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Dozens held after Russian Orthodox church activists attack gay rights rallies

Russian Orthodox church activist attacks a gay rights protesteA Russian Orthodox church activist attacks a gay rights protester during an unauthorised rally in central Moscow. Photograph: Anton Tushin/AFP/Getty Images

Dozens held after Russian Orthodox church activists attack gay rights rallies

Moscow police detain almost all 30 protesters and far fewer of 50 church supporters involved in breaking up two rallies


Dozens of people were detained in Moscow on Sunday after Russian Orthodox church activists broke up two gay rights protests, throwing water and shouting prayers at demonstrators.

Some Orthodox activists attacked the protesters, throwing punches, grabbing their rainbow flags and trampling on them in front of television cameras.

Skirmishes occurred at the protests outside the city hall and parliament. Neither rally was sanctioned by Moscow authorities.

Almost all of the 30 gay rights protesters were detained, and many fewer of 50 or so Orthodox activists involved.

Nikolai Alexeyev, the leader of the gay rights protests, said he was detained for talking to journalists. “I am arrested at Moscow Pride City Hall protest,” he tweeted while in police custody. “I have no words.”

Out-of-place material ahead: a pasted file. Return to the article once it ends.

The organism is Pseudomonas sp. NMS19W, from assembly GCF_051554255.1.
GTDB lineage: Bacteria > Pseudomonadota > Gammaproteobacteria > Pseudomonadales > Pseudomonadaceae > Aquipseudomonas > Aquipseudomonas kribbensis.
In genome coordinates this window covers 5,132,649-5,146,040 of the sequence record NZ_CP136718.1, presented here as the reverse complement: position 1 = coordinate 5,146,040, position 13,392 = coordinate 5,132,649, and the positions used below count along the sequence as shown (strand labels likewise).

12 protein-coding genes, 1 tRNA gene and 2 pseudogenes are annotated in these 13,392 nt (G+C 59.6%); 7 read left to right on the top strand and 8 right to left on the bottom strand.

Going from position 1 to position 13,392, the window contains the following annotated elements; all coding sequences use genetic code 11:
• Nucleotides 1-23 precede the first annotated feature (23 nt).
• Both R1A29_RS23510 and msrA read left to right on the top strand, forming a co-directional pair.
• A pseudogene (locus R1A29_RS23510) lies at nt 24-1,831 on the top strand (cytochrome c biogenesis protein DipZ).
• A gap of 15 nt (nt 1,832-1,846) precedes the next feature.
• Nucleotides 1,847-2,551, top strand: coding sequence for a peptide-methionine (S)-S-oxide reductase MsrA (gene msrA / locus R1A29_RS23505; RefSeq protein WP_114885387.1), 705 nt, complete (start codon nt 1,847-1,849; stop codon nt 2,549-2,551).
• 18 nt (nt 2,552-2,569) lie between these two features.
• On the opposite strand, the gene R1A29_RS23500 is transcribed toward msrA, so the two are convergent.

Police told the state-run news agency Itar-Tass that about 40 people had been detained at the protests.

“All of our rights are being trampled on here in Russia,” said Igor Yasin, another demonstrator. “Your rights aren’t safe and you’re not physically safe.”

Earlier this year Russian MPs introduced a bill to that would impose fines for “spreading gay propaganda” among minors.

While the proposed law ostensibly targets actions such as the distribution of gay pornography to children, critics say it could be used to ban gay rights demonstrations.

Such a law is in force in President Vladimir Putin’s home city St Petersburg where the US singer Madonna has said she will use her Russia tour this summer to speak out against the lawwhat she called a “ridiculous atrocity”.

Homosexuality was decriminalised in Russia in 1993, but anti-gay prejudice runs deep and the gay community remains largely underground.

The Russian Orthodox church, whose influence has grown since the collapse of the Soviet Union in 1991, speaks out against homosexuality. Gay rights rallies have often ended in clashes with militant anti-gay activists and arrests.

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